Paramount Global (PARA) reported third-quarter earnings before the bell on Wednesday, missing expectations as the industry grapples with unfavorable linear TV trends and a slowdown in advertising spend.
Here are Paramount’s third quarter results compared to Wall Street’s consensus estimates, as compiled by Bloomberg:
Revenue: $6.92 million versus $7.06 billion expected
Adj. earnings per share (EPS): $0.39 versus $0.46 expected
Paramount+ subscriber net additions: 4.6 million versus 3.25 million expected
The stock fell more than 7% in pre-market trading.
“In the third quarter, Paramount continued to execute on our differentiated strategy anchored by our broad range of popular content, our diverse portfolio of platforms, and our truly global operating reach. That strategy continued to drive growth in subscriptions across our streaming platforms with Paramount+ adding 4.6M subscribers,” Paramount CEO Bob Bakish said in the earnings release.
“Paramount Pictures also extended its stellar run with its sixth #1 film in 2022. Looking forward, we couldn’t be more excited about the array of sensational content coming to Paramount+ in the fourth quarter, as well as the launch of the service in France, Germany, Austria and Switzerland,” he continued.
The streamer’s Walmart partnership, which kicked off Sept. 8, coupled with its ongoing T-Mobile and Sky partnerships and a recent launch in Italy helped boost global subscribers in the third quarter. Still, profits suffered as a result of greater investments in content, marketing and international expansion.
President and CEO of Viacom Inc. Robert M. Bakish attends the Paramount Network and the cast of ‘Waco’ ring the Nasdaq Opening Bell at NASDAQ MarketSite on January 23, 2018 in New York City. (Photo by CJ Rivera/Getty Images)
Wall Street remains stuck on long-term concerns over streaming losses expected to reach $1.8 billion in 2022 and rise further in 2023.
On Monday, Wells Fargo analyst Steven Cahall downgraded the stock from Equal Weight to Underweight, his second downgrade in less than a month, citing concerns surrounding increased cord cutting and streaming profitability. Cahall also cut his price target to $13 a share — down from $19.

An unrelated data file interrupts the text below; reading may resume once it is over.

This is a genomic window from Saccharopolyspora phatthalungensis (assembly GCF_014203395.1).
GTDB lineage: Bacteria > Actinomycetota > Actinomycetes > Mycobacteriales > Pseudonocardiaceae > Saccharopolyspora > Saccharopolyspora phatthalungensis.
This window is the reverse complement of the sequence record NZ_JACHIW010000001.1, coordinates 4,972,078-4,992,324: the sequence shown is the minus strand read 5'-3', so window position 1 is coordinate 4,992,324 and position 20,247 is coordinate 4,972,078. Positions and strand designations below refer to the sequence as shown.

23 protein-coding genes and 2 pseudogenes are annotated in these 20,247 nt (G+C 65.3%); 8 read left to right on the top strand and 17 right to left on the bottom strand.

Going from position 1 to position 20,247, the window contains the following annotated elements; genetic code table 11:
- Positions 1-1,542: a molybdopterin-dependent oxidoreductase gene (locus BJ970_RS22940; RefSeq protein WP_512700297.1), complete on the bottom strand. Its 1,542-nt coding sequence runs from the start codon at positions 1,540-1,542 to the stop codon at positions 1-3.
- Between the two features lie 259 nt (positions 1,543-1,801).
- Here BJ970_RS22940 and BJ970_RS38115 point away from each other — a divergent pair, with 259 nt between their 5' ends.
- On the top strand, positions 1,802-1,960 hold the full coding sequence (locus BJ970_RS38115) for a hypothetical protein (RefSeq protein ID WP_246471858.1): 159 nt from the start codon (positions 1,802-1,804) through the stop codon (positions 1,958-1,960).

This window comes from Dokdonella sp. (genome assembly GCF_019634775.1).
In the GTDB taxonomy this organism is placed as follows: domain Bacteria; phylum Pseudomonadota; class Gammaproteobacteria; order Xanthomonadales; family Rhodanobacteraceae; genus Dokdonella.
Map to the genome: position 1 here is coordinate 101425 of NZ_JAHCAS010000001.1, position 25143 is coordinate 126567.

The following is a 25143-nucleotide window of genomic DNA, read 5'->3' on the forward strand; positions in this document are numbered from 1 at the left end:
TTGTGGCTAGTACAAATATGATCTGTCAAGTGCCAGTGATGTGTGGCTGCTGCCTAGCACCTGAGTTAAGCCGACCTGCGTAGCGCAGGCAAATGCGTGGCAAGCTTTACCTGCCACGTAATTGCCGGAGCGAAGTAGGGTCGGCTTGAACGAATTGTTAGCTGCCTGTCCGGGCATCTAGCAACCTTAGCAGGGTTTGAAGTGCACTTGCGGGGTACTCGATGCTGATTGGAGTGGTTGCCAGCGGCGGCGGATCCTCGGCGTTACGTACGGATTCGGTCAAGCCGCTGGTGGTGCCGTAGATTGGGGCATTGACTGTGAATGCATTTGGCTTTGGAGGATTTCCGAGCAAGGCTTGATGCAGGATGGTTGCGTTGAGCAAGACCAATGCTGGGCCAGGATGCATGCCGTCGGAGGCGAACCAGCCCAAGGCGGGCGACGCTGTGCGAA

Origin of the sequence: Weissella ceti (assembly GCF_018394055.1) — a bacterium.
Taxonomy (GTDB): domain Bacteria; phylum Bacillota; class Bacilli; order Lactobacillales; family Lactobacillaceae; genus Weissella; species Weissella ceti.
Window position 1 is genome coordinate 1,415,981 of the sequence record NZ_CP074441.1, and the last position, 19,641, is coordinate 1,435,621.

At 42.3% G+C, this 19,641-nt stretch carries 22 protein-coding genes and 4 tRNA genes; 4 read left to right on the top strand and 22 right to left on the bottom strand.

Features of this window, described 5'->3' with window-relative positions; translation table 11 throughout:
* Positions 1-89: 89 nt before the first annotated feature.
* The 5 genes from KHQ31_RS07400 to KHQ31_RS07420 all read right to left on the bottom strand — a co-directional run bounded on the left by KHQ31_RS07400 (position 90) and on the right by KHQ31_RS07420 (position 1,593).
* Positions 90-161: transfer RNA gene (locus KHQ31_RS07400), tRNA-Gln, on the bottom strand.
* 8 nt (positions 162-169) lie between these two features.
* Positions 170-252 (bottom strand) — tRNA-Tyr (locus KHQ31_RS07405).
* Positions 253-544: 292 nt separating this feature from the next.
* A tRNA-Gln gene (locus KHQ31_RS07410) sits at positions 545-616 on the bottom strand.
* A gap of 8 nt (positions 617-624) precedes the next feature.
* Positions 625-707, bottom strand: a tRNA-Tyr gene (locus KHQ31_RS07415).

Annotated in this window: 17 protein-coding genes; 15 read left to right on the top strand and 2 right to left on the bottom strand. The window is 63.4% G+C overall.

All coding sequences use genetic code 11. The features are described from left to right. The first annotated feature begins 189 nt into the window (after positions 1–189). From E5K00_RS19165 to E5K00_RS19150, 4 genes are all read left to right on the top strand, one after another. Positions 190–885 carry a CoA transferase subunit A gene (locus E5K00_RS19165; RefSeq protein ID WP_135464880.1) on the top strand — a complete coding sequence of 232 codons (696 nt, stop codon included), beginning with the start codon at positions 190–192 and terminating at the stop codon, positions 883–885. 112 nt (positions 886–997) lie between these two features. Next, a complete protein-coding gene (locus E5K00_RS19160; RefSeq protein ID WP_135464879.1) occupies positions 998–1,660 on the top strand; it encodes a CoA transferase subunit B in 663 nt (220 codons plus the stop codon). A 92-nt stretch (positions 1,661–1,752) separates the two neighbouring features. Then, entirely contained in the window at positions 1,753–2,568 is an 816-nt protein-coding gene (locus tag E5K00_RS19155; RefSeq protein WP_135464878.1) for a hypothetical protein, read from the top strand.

“With both linear and [direct-to-consumer] presenting challenges, PARA is likely to have negative revisions and tough decisions, which could include reconsidering sports rights or shifting strategy,” the analyst wrote in a note to clients. “On the strategy, we think PARA is better off as an arms dealer or considering content/streaming asset sales, but we do not view those as likely.”
Cahall emphasized that although Paramount’s content is “undoubtedly valuable,” self-distributing through direct-to-consumer that may not even scale “devalues it since it doesn’t monetize as effectively.”
“We struggle to value DTC without a clear path to solid profitability,” he wrote.
Paramount saw earnings beat on both the top and bottom lines in its second quarter, driven by blockbuster successes like “Top Gun: Maverick” along with Paramount+ adding an impressive 3.7 million subscribers (even with 1.2 million disconnects in Russia.)
“Top Gun: Maverick” was a box office success for Paramount Global. (Photo: Paramount)
In a separate note published earlier last month, Cahall wrote that while Paramount “has done a good job with DTC execution… distribution deals such as the TMUS, Walmart+, and Sky deals are all driving subs, and we struggle with what churn looks like on the other side if/when these deals roll off.”
He added that the company “is at the forefront of the debate whether it has enough firepower in DTC to go it alone.”
Despite macroeconomic concerns (and a stock price down a 36% so far in 2022), Bakish struck a bullish tone during Yahoo Finance’s All Markets Summit in October.
“The two concerns in the Street right now are advertising and streaming profitability,” Bakish said at the time. “Advertising is a great business. And we have a fundamentally strong position in it. Our combination of linear reach, particularly with a broadcast network, plus the number one fast service in the country in Pluto TV, gives us a great reach expression for advertisers.”
He argued that the company’s strong franchise content, coupled with advanced ad capabilities, generates a fundamentally compelling position for investors.
“Our business is only a year and a half old — it takes a little while,” he said. “We always said peak investment year is 2023. It still is. But we are building a business that we see as as, over time, having TV media-like margins.”
Alexandra is a Senior Entertainment and Media Reporter at Yahoo Finance. Follow her on Twitter @alliecanal8193 and email her at email@example.com
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